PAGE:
Last week I finally completed my thesis and submitted it to the university. Phew. It's been quite a journey to get this far and of course I still have the oral examination (viva) to do in July. However, I do feel a weight lifted from my shoulders.
I've been amusing myself by plotting the word account against time (in the graph above). It shows a steady increase since I started writing in earnest last September. With a reduction towards the end as I completed the final editing.
So what advice might I give to someone going through as similar journey?
On reflection I think there is a combination of factors that have helped me to get this far:
- As the graph shows, keep at it! Regular periods of writing, using holidays and study leave (if you are lucky enough to have it) to focus and progress.
- Regular discussions with your supervisor. Mine, Julie-Ann, has helped me a lot to reflect on what I am doing, to plan for the way ahead and to keep my motivation going during what is a long and otherwise solitary haul.
- Do the writing in manageable chunks. It reminds me of a training course I did on time management which suggested that in order to eat an elephant, you have to do it is small pieces. I started with the chapter on the findings of the research, as this is the core of the thesis. My feeling being that if I could get this right, the the rest should follow.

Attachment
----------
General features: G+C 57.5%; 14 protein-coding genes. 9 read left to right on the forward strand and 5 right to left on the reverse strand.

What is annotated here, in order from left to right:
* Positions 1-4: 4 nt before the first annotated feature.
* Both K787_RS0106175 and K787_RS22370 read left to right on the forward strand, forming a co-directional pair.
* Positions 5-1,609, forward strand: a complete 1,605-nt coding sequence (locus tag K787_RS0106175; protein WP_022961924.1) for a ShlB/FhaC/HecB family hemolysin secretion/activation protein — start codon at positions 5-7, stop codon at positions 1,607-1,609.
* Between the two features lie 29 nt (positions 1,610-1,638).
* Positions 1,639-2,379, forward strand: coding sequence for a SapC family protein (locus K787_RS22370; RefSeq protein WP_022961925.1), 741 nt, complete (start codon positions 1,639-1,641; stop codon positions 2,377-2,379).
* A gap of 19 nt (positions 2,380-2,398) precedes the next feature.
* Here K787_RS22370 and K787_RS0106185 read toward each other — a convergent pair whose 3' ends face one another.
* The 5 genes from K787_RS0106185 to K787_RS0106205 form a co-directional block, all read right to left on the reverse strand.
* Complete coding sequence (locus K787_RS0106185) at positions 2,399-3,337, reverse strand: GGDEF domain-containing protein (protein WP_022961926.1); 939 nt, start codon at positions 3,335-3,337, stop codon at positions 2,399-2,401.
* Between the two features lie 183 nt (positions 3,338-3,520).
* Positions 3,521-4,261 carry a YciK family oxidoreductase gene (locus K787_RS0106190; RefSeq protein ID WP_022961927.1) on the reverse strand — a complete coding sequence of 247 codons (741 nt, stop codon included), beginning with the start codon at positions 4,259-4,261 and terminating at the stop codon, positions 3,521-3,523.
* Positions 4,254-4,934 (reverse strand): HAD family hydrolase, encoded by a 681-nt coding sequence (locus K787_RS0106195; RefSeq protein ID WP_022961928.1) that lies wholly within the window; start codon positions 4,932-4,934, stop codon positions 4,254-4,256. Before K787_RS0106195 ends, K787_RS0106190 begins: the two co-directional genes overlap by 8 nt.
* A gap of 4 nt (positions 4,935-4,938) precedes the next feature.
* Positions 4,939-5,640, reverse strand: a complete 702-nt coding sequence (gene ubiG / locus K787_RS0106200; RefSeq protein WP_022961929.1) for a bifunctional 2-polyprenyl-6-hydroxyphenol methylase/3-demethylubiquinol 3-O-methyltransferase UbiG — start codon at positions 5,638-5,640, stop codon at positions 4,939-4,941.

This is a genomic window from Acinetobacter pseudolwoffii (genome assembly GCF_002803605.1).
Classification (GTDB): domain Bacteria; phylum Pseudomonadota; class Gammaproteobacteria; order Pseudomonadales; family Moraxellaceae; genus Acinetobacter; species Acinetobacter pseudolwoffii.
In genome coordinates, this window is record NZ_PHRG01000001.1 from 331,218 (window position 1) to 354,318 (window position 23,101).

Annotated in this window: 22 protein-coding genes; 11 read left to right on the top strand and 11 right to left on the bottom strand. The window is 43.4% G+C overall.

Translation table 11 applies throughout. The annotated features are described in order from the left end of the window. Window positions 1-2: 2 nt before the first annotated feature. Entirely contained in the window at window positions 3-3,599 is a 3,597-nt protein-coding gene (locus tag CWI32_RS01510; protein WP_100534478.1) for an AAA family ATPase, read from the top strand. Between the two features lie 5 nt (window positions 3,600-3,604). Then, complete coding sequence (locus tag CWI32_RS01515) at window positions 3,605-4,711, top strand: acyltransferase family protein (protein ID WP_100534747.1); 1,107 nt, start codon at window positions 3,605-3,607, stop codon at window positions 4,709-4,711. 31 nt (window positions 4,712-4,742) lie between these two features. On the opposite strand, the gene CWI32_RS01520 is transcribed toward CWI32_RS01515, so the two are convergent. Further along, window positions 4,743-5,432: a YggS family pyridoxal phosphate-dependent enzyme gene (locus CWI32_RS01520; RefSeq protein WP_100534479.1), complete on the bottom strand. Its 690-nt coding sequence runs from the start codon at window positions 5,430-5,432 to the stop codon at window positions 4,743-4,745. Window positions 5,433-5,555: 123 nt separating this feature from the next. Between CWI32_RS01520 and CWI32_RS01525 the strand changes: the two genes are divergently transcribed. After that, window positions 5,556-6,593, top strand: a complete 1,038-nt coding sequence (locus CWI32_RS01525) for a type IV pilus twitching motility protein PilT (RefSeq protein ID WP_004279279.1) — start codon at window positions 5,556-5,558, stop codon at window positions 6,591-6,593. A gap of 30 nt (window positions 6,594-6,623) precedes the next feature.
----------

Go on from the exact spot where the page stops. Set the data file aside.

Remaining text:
- Focus. Decide that you are writing-up and don't get distracted by temptations to continue researching.
- Do a first draft of the literature review but then come back to it later. I found it very useful to come back to the literature and to re-connect with it once I was at the stage of writing-up the discussion and conclusions. It also helped me to decide what literature was essential and what was interesting, but not really useful.
- Bookmark and put to one side for later text which is good, but not necessary core to your writing. Julie-Ann was instrumental in helping me to edit the text, by suggesting that I shouldn't delete ideas but rather move them to one side and keep them for the future.
- Find someone with whom you can discuss what your doing. I used colleagues at work and my husband Bryan to discuss what I was thinking and bounce ideas. Bryan was also invaluable as my proof reader, looking at what I have written from the point of view of whether it makes sense and is good English (not my strong point).
- Use opportunities when the arise to present your work and receive feedback. My recent presentation at Networked Learning really boosted my confidence. My presentations was in front of Terry Anderson (one of the authors of the Community of Inquiry model that I use in my research), Peter Goodyear, Etienne Wenger and Karel Kreijns. The questions afterwards were invaluable.
I am sure there are other points, but that's enough for now.
Over the next few weeks I shall prepare for the exam, reading Murray's (2009) book on 'How to Survive your Viva' and guidance provided by my supervisor.